Beach closings this spring and summer were an example of this. Each coastal town made its own decision about opening and closing, which at times left some open and others closed. The differences were especially confusing to tourists and other visitors arriving from outside the county.

"You want to be sure the laws are the same from Oceanside to Encinitas," Hall said. "We all want to do the right thing, but we have to have a clear direction."

Local laws must also be compatible with the state and federal constitutions and must not violate anyone's freedom.

"When we're in a vulnerable (health) situation, we have to protect ourselves," said Hall. "Trying to dictate what to do and not to do is a challenge."

Most businesses and local residents are trying to obey instructions, said Oceanside Mayor Peter Weiss.

Seaside police arrested one person, Metroflex gym owner Louis Uridel, in May when he reopened his business after a week-long shutdown despite the county health code.

Uridel was released later that day. His shop closed shortly after he was arrested, but reopened a second time a few days later and has been open ever since. It is currently working outdoors on the sidewalk under canvas canopies.

"Given what happened last time, it is unlikely that we will arrest anyone," said Weiss.

"We have referred several cases to the prosecutor and are awaiting their decision," he said.

City officials need to consider the negative impact closings can have on small businesses, Weiss said.

"To me, the economic impact on all of these companies will be greater than the pandemic," he said. “We should … do everything we can to keep these people afloat. We have to get people back to work to keep business open. "

The public health order of the district is vague and is therefore selectively enforced, said Weiss.

"Everyone should stay in their homes" … except for traveling to essential business or activity, as per the first sentence of the updated Health Ordinance now in effect.

"All public or private" gatherings "(with a few narrowly defined exceptions) are prohibited," emphasized Weiss in the second sentence. Yet people break these and other orders with impunity.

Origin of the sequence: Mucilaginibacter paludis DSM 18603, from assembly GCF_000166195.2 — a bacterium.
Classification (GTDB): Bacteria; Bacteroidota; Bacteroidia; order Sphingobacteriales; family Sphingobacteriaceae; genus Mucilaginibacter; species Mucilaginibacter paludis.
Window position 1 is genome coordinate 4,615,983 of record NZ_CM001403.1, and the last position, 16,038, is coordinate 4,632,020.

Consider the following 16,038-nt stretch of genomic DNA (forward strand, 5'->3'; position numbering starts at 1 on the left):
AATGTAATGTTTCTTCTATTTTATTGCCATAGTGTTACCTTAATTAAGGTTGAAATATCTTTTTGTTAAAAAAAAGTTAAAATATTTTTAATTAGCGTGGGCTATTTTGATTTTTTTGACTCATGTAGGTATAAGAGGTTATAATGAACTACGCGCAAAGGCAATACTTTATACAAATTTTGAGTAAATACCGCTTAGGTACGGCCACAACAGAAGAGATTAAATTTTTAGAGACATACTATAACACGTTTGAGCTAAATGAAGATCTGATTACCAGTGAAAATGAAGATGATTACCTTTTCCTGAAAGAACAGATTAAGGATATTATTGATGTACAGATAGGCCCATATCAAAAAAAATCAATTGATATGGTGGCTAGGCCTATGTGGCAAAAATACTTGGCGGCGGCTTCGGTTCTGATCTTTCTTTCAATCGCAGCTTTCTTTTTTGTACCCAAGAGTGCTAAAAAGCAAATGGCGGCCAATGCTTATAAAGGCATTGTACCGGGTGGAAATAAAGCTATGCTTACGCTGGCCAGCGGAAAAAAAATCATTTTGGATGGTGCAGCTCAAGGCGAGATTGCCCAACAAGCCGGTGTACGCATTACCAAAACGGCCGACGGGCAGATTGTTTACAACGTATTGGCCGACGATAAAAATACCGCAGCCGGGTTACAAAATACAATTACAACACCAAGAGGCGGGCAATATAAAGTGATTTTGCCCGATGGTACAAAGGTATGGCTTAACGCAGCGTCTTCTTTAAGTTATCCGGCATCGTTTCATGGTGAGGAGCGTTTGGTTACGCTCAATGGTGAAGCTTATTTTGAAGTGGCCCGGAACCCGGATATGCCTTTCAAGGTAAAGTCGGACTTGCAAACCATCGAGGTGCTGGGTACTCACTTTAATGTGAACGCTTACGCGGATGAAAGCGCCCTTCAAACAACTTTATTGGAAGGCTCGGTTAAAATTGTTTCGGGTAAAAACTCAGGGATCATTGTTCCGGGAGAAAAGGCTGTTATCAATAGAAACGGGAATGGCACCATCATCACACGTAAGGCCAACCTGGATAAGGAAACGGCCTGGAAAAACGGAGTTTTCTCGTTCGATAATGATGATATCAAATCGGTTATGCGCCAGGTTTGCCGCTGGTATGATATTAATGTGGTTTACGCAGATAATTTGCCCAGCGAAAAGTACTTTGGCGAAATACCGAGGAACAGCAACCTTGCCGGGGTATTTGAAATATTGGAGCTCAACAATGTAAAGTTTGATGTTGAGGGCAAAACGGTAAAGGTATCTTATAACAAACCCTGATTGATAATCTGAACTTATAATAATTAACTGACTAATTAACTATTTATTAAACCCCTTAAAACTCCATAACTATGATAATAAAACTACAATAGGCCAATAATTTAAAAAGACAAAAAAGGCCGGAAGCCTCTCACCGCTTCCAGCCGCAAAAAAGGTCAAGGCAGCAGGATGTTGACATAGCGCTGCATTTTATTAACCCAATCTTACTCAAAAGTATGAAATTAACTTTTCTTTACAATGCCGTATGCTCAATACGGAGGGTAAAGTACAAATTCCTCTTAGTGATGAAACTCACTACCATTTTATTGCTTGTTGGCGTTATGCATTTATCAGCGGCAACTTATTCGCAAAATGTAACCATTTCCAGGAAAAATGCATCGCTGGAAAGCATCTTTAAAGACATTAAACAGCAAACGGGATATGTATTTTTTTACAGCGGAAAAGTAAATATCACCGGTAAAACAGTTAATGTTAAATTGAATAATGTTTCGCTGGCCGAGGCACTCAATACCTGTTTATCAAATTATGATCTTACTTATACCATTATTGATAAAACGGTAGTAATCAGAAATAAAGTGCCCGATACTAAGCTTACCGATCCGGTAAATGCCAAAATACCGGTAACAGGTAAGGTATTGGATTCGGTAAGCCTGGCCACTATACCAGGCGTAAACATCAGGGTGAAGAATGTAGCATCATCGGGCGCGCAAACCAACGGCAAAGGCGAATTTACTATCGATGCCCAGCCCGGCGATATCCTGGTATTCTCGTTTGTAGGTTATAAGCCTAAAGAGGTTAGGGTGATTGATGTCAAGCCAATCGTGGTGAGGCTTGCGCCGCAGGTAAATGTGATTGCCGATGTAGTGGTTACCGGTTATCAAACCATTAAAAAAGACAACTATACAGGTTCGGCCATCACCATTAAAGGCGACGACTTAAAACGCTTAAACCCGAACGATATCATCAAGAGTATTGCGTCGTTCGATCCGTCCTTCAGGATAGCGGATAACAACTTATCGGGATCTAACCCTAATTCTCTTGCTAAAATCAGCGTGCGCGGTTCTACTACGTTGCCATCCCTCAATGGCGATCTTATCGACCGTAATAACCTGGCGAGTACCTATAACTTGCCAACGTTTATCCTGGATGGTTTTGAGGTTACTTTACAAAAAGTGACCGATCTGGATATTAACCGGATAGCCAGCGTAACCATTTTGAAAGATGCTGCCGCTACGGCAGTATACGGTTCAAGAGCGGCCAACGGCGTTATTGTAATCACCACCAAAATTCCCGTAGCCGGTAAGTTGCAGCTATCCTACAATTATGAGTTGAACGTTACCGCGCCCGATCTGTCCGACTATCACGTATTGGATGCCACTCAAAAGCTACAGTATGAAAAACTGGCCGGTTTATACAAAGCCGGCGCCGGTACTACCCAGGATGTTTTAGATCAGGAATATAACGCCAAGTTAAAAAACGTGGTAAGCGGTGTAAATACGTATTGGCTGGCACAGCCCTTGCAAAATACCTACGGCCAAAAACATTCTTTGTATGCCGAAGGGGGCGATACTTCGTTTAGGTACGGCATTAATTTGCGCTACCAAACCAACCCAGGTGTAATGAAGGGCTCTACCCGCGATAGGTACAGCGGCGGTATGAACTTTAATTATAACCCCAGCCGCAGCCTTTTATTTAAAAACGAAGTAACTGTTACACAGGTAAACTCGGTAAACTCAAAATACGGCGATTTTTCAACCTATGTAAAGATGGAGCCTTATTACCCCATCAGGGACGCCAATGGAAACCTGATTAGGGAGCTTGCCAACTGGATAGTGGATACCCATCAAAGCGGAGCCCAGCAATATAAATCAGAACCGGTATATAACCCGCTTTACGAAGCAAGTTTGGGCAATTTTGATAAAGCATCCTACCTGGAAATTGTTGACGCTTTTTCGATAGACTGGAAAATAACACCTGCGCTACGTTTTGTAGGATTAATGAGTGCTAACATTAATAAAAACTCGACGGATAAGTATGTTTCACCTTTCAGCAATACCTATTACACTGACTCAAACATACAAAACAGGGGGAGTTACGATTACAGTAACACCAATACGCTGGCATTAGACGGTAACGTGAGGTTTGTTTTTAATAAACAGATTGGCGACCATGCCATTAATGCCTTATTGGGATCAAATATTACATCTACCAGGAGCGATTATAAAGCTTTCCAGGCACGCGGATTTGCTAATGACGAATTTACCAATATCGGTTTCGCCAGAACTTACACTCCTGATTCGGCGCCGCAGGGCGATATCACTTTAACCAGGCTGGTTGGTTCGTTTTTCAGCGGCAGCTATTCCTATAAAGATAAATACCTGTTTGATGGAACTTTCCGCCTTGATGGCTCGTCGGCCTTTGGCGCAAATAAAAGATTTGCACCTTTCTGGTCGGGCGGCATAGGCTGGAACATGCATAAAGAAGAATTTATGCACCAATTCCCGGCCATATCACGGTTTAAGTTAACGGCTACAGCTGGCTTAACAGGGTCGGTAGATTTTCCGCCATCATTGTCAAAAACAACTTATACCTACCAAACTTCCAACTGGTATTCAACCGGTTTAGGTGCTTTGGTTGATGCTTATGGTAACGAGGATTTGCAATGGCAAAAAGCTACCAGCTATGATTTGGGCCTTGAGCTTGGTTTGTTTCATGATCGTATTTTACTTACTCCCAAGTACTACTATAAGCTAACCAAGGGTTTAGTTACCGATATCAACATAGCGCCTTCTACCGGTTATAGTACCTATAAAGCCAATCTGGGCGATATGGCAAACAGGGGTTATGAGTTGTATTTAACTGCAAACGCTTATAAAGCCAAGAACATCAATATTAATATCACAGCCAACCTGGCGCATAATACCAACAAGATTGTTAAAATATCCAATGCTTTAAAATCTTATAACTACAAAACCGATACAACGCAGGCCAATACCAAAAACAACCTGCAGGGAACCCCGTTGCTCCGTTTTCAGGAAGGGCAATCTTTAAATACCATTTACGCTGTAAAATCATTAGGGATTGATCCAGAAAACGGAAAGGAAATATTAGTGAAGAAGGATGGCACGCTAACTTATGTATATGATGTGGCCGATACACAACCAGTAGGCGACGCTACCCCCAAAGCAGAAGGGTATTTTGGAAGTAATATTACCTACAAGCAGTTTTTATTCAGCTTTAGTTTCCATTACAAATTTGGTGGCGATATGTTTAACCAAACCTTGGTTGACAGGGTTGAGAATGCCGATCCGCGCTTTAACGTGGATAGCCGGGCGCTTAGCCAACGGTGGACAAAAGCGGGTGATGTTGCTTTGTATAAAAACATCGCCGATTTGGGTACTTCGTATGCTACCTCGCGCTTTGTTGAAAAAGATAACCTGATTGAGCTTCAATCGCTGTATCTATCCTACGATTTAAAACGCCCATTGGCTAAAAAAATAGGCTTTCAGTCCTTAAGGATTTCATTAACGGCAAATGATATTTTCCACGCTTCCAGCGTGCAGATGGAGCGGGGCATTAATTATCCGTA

The original goal of the health order was to prevent an increase in COVID-19 patients from overwhelming the area's medical facilities. So far this has not happened.

"We have more than flattened the curve," said Weiss. "The hospitals are not overwhelmed."

The latest numbers show him a total of less than 400 COVID-19-related hospital stays for nine consecutive days in a region where total bed capacity exceeds 6,000.

The gym is closed for the time being

The doors on Boulevard Fitness were open, but there was no socially distant line outside the door on Tuesday.

The doors on Boulevard Fitness were open, but there was no socially distant line outside the door on Tuesday. Earlier in the day, the San Diego Police Department quoted business owner Shawn Gilbert and he closed his business.

(Sam Hodgson / The San Diego Union-Tribune)

On Tuesday afternoon, the doors on Boulevard Fitness stayed open, but the socially distant line outside the door was gone.

University Heights gym owner Shawn Gilbert stood behind a piece of plexiglass on the gym's front counter and turned off several customers who showed up expecting them to exercise. He said he received a quote from the San Diego Police Department earlier that day and that the gym was closed for the time being.

"You were very polite, very nice," he said. "True professionals."

He said he didn't know what his next steps would be.

"I'll meet with my lawyer and take it from there," he said.

As he spoke, the clang of weights against metal could be heard behind him. Gilbert said they still allowed personal trainers who were employees of Boulevard Fitness to have one-on-one conversations with clients in the outdoor area at the back of the gym.

Photojournalist Sam Hodgson contributed to this report.